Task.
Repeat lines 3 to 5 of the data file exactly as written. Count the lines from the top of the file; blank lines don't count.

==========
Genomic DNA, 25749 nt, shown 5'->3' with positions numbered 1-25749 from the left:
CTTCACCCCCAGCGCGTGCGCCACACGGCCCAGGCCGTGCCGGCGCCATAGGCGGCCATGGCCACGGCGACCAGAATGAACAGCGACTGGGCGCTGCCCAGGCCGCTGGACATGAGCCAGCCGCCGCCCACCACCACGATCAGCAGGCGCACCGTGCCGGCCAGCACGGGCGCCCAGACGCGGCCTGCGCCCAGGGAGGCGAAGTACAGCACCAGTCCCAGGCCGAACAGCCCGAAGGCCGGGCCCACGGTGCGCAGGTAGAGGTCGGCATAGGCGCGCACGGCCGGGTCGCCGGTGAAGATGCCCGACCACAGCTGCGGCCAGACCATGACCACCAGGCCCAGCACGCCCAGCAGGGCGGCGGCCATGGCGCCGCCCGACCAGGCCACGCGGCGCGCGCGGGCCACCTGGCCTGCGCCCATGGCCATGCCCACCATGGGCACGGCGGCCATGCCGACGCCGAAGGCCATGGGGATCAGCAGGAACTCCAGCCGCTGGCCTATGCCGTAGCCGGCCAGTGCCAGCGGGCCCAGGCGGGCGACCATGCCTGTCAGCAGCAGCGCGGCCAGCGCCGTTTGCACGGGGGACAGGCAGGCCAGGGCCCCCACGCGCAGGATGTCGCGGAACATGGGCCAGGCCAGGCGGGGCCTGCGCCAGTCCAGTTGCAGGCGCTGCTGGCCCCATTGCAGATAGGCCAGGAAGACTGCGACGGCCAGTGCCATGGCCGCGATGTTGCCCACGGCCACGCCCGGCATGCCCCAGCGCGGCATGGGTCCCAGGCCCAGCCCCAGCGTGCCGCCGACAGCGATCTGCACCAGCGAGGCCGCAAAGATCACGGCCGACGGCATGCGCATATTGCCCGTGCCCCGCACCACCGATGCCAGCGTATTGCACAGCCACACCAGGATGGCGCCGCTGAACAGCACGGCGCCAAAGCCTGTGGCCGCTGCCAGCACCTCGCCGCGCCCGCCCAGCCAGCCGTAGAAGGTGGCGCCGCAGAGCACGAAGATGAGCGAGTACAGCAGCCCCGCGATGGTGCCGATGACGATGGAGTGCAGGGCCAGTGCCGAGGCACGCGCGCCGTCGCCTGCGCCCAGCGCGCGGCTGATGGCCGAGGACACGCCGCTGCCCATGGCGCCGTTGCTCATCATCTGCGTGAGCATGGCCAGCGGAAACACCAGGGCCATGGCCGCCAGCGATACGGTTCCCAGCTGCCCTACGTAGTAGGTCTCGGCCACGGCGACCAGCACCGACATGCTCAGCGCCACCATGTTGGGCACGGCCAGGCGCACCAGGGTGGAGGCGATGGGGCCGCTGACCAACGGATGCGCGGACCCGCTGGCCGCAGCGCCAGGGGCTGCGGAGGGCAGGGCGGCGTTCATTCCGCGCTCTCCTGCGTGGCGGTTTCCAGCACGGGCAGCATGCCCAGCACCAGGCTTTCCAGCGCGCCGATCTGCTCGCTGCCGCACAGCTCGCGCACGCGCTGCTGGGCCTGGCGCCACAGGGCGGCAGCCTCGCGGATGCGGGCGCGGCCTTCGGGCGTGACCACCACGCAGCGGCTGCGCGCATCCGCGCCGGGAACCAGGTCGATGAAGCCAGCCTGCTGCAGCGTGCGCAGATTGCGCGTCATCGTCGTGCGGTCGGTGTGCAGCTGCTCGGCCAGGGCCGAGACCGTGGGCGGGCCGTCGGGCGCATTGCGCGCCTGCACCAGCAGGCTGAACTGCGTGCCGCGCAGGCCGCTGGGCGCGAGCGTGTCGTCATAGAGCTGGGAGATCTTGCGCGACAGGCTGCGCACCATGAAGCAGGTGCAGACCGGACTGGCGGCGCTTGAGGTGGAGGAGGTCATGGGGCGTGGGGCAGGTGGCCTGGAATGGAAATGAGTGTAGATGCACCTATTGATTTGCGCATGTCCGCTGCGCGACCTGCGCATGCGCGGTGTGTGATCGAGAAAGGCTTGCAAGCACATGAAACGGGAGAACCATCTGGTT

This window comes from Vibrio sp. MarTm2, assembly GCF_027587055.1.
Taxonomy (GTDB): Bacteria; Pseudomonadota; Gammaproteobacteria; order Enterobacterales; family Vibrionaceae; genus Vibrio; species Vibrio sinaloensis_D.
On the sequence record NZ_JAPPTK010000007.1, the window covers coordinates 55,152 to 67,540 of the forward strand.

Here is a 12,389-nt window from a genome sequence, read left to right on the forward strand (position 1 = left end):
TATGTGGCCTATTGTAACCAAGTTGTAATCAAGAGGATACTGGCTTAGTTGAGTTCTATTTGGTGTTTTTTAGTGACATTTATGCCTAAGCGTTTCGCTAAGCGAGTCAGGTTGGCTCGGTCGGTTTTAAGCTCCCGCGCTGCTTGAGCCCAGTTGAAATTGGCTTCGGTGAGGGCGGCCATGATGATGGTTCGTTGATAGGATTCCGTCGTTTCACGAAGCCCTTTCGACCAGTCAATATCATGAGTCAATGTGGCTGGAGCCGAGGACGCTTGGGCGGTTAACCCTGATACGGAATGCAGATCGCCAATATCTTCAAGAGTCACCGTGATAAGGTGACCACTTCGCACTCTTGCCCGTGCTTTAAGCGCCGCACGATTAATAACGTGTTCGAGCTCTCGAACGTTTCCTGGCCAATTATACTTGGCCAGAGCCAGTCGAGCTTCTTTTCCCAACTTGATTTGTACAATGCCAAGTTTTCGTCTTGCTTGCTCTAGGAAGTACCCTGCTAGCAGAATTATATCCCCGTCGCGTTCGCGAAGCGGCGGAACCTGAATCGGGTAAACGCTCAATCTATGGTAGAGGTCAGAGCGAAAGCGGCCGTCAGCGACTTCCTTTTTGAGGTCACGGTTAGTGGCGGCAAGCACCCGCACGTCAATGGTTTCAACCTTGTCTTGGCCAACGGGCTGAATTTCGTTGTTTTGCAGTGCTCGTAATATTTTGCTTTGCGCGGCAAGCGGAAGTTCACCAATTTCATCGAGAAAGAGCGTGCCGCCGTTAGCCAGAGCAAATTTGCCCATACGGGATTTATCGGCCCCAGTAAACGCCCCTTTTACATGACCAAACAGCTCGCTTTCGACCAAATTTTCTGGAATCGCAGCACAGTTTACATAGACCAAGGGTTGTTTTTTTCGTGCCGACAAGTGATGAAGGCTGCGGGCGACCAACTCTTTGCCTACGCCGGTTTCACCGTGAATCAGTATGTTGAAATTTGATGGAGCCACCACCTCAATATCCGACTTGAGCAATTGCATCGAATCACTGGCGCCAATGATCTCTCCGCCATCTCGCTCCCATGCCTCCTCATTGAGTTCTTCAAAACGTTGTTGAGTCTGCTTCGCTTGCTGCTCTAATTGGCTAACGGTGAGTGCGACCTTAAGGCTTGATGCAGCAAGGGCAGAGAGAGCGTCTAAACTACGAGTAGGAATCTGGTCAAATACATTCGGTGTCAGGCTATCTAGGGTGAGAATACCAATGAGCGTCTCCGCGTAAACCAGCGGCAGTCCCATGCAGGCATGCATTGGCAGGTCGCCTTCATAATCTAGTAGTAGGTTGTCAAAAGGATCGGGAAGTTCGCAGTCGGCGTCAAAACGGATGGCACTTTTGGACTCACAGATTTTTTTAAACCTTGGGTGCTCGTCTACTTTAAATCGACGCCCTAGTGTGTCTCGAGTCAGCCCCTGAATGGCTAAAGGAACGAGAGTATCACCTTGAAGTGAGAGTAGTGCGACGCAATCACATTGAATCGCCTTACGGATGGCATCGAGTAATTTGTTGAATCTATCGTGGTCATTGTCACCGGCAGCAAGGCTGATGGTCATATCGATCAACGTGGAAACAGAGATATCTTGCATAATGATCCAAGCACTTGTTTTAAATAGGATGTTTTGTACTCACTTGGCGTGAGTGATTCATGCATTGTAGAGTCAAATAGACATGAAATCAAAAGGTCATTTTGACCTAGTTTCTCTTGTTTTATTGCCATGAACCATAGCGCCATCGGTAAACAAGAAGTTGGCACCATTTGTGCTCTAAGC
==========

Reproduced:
This window comes from Vibrio sp. MarTm2, assembly GCF_027587055.1.
Taxonomy (GTDB): Bacteria; Pseudomonadota; Gammaproteobacteria; order Enterobacterales; family Vibrionaceae; genus Vibrio; species Vibrio sinaloensis_D.
On the sequence record NZ_JAPPTK010000007.1, the window covers coordinates 55,152 to 67,540 of the forward strand.